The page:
featured gallery for October 2019

Queering Postminimalism: The Elegiac Body

Feminist and queer artists have long debunked the notion that abstract and minimalist art lacks content, or serves formal aims alone. Seeking a more inclusive, political, and subjective relationship to abstraction, artists like Eva Hesse, Rachel Whiteread, Jim Hodges, and Felix Gonzales-Torres, have shown the metaphoric potential of abstraction through reductive, indirect, and often lyrical means.

Dedicated to the late Tony Feher, Queering Postminimalism: The Elegiac Body brings together artists who share Feher’s emotional relationship to minimalism, echoing his belief that “When you strip things bare, you allow them to take on the possibility for broader meaning.” Known for his masterful transformation of everyday objects—marbles, plastic water bottles, shells, fruit crates, colored water, broom handles, paper, jelly jars, pennies—into resonant poetic forms, Feher’s work in the early 1990s reflected his struggles as an artist living with HIV. These humble works often took the form of makeshift shrines, surreptitiously exuding a melancholic quality despite their bright colors and formalist geometries. A vocal member of ACT UP who fought hard for the rights of PWA, Feher found allegorical import in the ephemeral and generic, a way to embody the Sisyphean efforts of his fellow activists, and their profound experience of loss.

The artists in Queering Postminimalism, drawn from the Visual AIDS archive, do much the same, similarly revealing the commemorative power of the fragile and mundane. From a string of lightbulbs (Felix Gonzalez-Torres) to the clothing left behind by a deceased loved one (Jim Hodges) to HIV-infected blood spots (Hunter Reynolds), their use of simple materials, personal remains, and the body itself evoke the deeply felt trauma of the AIDS crisis in the early 1990s. The specter of AIDS is evident in many of the titles as well (Ross Bleckner, Circle of Us, 1987; Jim Hodges, What’s Left, 1992; Andrew Zealley, Disco Hospital: Standard RGB Test (2012).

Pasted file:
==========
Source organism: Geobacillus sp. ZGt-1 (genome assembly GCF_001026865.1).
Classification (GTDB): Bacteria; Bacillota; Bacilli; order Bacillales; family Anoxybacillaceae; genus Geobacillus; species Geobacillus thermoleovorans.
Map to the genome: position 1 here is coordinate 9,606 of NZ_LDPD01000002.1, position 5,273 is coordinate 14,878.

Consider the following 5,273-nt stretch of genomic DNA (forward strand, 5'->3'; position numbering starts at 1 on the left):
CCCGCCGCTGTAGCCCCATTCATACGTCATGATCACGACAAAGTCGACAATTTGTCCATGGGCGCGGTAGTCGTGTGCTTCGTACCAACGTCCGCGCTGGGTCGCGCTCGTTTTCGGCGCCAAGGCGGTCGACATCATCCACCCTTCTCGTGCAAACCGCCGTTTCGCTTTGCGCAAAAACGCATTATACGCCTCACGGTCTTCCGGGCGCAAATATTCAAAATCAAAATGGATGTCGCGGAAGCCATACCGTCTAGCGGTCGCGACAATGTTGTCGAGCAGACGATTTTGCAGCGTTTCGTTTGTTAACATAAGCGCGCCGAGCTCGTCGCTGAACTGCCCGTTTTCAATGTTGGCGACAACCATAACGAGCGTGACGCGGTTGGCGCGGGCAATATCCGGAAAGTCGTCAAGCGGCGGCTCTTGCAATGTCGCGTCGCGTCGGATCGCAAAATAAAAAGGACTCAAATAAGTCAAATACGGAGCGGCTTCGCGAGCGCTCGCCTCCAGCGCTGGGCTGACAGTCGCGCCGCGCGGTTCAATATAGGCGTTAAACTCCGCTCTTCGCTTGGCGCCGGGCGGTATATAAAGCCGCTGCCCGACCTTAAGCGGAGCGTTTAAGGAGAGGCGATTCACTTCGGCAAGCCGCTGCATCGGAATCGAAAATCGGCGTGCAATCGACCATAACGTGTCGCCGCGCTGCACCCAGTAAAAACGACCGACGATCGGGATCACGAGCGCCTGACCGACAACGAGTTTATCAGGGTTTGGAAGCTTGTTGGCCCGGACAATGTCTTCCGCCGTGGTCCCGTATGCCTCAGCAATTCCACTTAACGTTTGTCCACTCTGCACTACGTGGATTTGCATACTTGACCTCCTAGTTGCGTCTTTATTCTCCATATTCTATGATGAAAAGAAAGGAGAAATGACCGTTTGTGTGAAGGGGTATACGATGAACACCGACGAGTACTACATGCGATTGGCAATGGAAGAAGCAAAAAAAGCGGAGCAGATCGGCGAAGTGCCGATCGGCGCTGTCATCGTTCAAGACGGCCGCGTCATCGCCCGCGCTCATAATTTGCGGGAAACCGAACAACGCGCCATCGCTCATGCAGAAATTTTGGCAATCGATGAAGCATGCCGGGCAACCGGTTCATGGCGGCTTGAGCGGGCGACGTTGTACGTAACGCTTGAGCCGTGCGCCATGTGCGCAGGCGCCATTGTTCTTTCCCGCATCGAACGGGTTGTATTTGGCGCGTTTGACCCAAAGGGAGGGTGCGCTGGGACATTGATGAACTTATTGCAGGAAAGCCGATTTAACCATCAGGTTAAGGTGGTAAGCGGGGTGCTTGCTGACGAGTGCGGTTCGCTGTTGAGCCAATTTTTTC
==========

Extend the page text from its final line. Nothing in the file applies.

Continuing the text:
Spare and abstract, the sculptures, paintings, video and installations represented here also conjure the ever-changing notion of the queer body in all its glorious, stigmatized, and ineffable states. There are works alternately transcendent, evoking portals to a post-illness state like Lucas Michael’s neon outline of a door frame (Redress, 2015), and reparative such as Steed Taylor’s tattoo-inspired communal public art works.

Bruce Monroe also engages in the act of art-making as a restorative process. Referring to the net-like forms in his cast urethane rubber works of 2009, represented here by Meditation1, he states: “With each cut I make in my work, I attempt to reconstruct the destruction of the body… to shore up and reconstitute the self.” Younger artists like Joseph Cotgrave express the continued social stigma related to HIV-status, despite the progress made. Countering the cumulative shame with his cast replicas of the generic prevention pill, ‘PrEP’, are made into wearable pins that become badges of pride.

All share a penchant for the elegiac, with a performative, ritual-like catharsis that runs through much of their work. Anthony Viti’s 1993 painting, Elegy #67 (after MH's Iron Cross), for example, overlays body prints made from a mix of the artist’s blood and oil onto Marsden Hartley’s iconic Iron Cross painting (1915). By invoking the later historic work, believed to be a homage to Hartley’s lover, the Prussian officer Karl von Freyburg, Viti’s bodily imprint connects the coded work to his own sexuality.

More than anything else, the artists in this exhibition trace the aesthetic and political impact of AIDS, and the queer body, on the legacy of post-minimalism. They reveal the possibility of finding transcendence in the provisional, beauty in the abject, and agency in sorrow. Like Feher, and the poet Melvin Dixon, who prophetically declared months before his death in 1992, “You, then, are charged by the possibility of your good health, by the broadness of your vision, to remember us”, they summon the power of elegy through the simplest of means.